Dignify’s origin story has long been included, in brief, on our about page, and I refer to it whenever I’ve done interviews or podcasts or if I meet someone in person who inevitably asks, how did you get into this?
I'd like to share a bit of a wider panorama of the story, and an update. I have heard some tremendous stories from customers about the meaning that their blanket has had in some aspect of their life or a relationship. I'm so inspired, I would like to share more of mine, too.
The story of dignify is very intertwined with my friend, Kathy.
In June 2008, I was early in my first pregnancy, due in January 2009. My husband, Wayne, & I had just left for a vacation to Spain — flying in & out of London, UK, where we have relatives we planned to visit for a few days. The first night after arriving, we woke up in the middle of the night (of course, jetlag) to an email from a friend that said, “Please phone us when you get this.”
After steeling ourselves, we called & found out that our good friend, Julian, had died in a car accident; leaving his wife, Kathy (who was also pregnant) and their two children to mourn his way-too-young passing (age 33).
We flew home a few days later and grieved with our friends & community. During the funeral, Julian’s father-in-law, a retired Christian pastor, spoke. Something he said had a lasting impact on us; amidst, of course, crying out the sadness & injustice of it all, he said, “God, you have our attention. What do you want us to hear?”
What did we hear? Unsurprisingly, a premature death certainly leads you to take stock of your life. Wayne did not like his job & felt like he was wasting his years in a poor fit position. Two years after our loss of Julian, we took a leap & moved to a different city (me 8 months pregnant with #2) for Wayne to finish a graduate degree that he had begun by distance many years before.
It was in one of those classrooms that we first heard about kantha blankets. Wayne took a class on "social enterprise" (business with goals additional to profit-making) and met Robin. Robin was from Oregon, but she had been living for 5 years in Bangladesh with MCC, working with women who were in the sex trade but wanted to get out. Her term with the NGO was over, but she had decided to return to the country & start a business to employ women who were ready to graduate MCC's program.
Wayne kept referring to them as sweaters (i.e. “It’s so great what Robin is doing with these sweaters”) — he had no idea, and Robin just laughed it off. We loved the concept, though, and when we figured out that it was blankets, we definitely wanted to support her. It just wasn’t an item we really had an occasion to buy, especially on a student budget.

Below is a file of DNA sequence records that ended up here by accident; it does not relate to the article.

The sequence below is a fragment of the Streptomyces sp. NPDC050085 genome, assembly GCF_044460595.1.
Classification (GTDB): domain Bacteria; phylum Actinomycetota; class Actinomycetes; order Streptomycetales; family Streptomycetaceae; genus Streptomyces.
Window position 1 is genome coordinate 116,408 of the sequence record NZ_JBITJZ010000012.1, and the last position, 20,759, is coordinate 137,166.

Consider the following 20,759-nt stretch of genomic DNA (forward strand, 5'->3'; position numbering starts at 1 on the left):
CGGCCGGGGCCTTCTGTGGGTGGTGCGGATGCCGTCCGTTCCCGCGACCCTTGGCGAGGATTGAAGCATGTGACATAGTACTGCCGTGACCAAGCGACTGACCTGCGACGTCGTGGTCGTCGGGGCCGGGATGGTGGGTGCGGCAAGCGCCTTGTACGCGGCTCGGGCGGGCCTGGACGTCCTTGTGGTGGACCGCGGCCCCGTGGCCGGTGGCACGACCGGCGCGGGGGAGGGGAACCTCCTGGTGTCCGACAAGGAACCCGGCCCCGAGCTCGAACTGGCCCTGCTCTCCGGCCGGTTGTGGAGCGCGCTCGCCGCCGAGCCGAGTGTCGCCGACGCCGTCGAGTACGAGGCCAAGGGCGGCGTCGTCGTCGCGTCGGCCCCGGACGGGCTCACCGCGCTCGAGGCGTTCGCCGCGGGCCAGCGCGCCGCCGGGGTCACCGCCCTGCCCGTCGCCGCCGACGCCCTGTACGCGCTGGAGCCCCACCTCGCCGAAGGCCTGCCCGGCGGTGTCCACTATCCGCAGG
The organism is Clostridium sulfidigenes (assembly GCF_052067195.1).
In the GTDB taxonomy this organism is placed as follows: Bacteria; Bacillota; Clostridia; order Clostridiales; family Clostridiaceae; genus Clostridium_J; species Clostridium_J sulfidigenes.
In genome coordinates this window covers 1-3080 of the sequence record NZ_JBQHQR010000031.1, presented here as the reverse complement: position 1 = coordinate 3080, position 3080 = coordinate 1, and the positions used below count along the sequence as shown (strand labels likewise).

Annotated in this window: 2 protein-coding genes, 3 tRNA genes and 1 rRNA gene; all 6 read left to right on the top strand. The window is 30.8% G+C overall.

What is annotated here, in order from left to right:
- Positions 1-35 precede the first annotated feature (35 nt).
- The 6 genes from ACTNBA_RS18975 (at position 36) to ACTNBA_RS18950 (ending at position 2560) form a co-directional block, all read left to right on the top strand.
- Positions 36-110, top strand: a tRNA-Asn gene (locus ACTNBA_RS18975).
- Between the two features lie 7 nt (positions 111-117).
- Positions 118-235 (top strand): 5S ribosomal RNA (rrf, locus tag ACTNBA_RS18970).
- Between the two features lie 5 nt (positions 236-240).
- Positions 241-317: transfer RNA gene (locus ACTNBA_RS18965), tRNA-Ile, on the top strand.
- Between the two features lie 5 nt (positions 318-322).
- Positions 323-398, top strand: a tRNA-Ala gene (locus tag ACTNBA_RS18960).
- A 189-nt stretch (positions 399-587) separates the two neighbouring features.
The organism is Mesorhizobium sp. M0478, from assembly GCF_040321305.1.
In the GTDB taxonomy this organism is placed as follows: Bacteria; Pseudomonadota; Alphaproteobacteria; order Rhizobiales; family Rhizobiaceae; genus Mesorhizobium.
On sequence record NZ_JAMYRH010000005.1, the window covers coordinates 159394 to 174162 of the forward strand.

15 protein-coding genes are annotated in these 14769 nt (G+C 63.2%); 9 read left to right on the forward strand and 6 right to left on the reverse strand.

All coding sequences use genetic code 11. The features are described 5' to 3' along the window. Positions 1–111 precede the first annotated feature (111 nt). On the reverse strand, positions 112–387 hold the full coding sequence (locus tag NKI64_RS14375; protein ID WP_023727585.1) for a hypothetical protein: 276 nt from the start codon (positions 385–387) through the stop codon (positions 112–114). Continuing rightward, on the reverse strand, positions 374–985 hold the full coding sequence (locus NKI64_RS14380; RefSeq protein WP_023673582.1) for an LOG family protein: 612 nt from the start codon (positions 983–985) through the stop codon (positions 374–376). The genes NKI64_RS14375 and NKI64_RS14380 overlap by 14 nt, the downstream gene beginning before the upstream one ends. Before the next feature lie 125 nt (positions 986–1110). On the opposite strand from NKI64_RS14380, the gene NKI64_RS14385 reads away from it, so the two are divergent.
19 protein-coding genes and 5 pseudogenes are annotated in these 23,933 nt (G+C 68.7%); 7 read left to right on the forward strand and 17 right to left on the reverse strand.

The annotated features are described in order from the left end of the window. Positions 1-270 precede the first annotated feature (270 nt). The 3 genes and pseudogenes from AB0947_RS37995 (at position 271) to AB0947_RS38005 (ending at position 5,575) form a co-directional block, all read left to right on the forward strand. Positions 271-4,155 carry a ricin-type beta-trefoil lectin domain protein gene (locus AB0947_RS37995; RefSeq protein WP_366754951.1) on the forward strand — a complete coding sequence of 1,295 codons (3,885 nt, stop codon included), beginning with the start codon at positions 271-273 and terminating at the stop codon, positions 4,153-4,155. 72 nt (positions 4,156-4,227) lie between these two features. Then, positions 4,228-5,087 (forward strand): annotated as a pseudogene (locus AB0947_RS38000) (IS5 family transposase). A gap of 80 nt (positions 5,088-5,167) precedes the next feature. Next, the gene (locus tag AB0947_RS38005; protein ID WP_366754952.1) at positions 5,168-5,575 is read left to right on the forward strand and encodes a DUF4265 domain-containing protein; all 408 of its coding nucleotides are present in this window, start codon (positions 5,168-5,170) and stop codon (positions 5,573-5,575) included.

A year later, Kathy came with her kids to visit us, along with a new man in her life. That weekend, they got engaged to be married; I knew right away what I wanted to give them as a wedding gift!
I bought a kantha throw made by Robin's business, Basha, and brought it to Kathy’s wedding shower. The other women LOVED the blanket itself (so soft!) and also the story of redemption that it symbolized.
Kathy & Suzanne toted their throws around the world for a 40th bday trip
I always get a little sappy around our dignify anniversary, thinking back on these origins... where dignify has come from, and to. I am very humbled and indebted that from such great pain could result so much beauty & life.
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It all started with a wedding.
Did you know that the first blanket we ever bought was for a wedding gift?
We knew about Basha, and I loved the blankets. But, we were living the student-life at the time; I wasn’t spending $4 on a coffee, much less $100 on a blanket — no matter how much I loved it!
This is a question I was posed by someone I love, someone who knows me and what I do. But this was a rant borne, I think, of the powerlessness and overwhelm of learning more about the world; of being faced with the cruelty & despair of suffering; of coming to see — and really feel — the frustration that some people with money, power, & influence, continually wield it unjustly with no end or recourse in sight.
Do I know what a big problem human trafficking is?
Yes, it is a big problem. Yes, I am aware of it.